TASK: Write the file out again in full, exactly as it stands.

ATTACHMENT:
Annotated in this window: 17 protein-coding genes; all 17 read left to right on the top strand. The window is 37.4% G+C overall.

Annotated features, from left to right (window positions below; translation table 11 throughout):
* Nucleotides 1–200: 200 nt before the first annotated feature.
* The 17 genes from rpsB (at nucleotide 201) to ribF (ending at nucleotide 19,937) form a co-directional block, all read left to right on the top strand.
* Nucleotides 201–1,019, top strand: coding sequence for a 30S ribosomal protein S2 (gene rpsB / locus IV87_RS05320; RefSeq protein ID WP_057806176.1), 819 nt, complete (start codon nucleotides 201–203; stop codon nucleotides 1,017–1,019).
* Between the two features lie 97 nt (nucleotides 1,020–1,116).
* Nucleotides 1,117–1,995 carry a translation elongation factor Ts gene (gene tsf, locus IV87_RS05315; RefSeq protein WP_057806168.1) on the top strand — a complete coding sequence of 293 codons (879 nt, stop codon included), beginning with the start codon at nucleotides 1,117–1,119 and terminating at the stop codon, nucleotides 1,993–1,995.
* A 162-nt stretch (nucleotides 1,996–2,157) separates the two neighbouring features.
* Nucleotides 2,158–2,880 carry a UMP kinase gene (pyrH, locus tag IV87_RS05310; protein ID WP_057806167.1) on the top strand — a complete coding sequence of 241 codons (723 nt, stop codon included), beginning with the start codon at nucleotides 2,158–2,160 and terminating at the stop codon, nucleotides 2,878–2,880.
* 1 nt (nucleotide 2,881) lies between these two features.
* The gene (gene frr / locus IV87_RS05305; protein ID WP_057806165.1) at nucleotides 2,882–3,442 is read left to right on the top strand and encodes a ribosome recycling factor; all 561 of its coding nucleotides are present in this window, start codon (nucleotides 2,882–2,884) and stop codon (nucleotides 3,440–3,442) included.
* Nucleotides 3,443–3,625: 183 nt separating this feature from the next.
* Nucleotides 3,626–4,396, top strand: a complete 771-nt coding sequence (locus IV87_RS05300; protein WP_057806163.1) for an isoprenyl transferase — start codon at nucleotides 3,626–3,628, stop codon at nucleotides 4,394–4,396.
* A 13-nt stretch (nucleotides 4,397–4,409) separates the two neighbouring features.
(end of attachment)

Annotated in this window: 17 protein-coding genes; all 17 read left to right on the top strand. The window is 37.4% G+C overall.

Annotated features, from left to right (window positions below; translation table 11 throughout):
* Nucleotides 1–200: 200 nt before the first annotated feature.
* The 17 genes from rpsB (at nucleotide 201) to ribF (ending at nucleotide 19,937) form a co-directional block, all read left to right on the top strand.
* Nucleotides 201–1,019, top strand: coding sequence for a 30S ribosomal protein S2 (gene rpsB / locus IV87_RS05320; RefSeq protein ID WP_057806176.1), 819 nt, complete (start codon nucleotides 201–203; stop codon nucleotides 1,017–1,019).
* Between the two features lie 97 nt (nucleotides 1,020–1,116).
* Nucleotides 1,117–1,995 carry a translation elongation factor Ts gene (gene tsf, locus IV87_RS05315; RefSeq protein WP_057806168.1) on the top strand — a complete coding sequence of 293 codons (879 nt, stop codon included), beginning with the start codon at nucleotides 1,117–1,119 and terminating at the stop codon, nucleotides 1,993–1,995.
* A 162-nt stretch (nucleotides 1,996–2,157) separates the two neighbouring features.
* Nucleotides 2,158–2,880 carry a UMP kinase gene (pyrH, locus tag IV87_RS05310; protein ID WP_057806167.1) on the top strand — a complete coding sequence of 241 codons (723 nt, stop codon included), beginning with the start codon at nucleotides 2,158–2,160 and terminating at the stop codon, nucleotides 2,878–2,880.
* 1 nt (nucleotide 2,881) lies between these two features.
* The gene (gene frr / locus IV87_RS05305; protein ID WP_057806165.1) at nucleotides 2,882–3,442 is read left to right on the top strand and encodes a ribosome recycling factor; all 561 of its coding nucleotides are present in this window, start codon (nucleotides 2,882–2,884) and stop codon (nucleotides 3,440–3,442) included.
* Nucleotides 3,443–3,625: 183 nt separating this feature from the next.
* Nucleotides 3,626–4,396, top strand: a complete 771-nt coding sequence (locus IV87_RS05300; protein WP_057806163.1) for an isoprenyl transferase — start codon at nucleotides 3,626–3,628, stop codon at nucleotides 4,394–4,396.
* A 13-nt stretch (nucleotides 4,397–4,409) separates the two neighbouring features.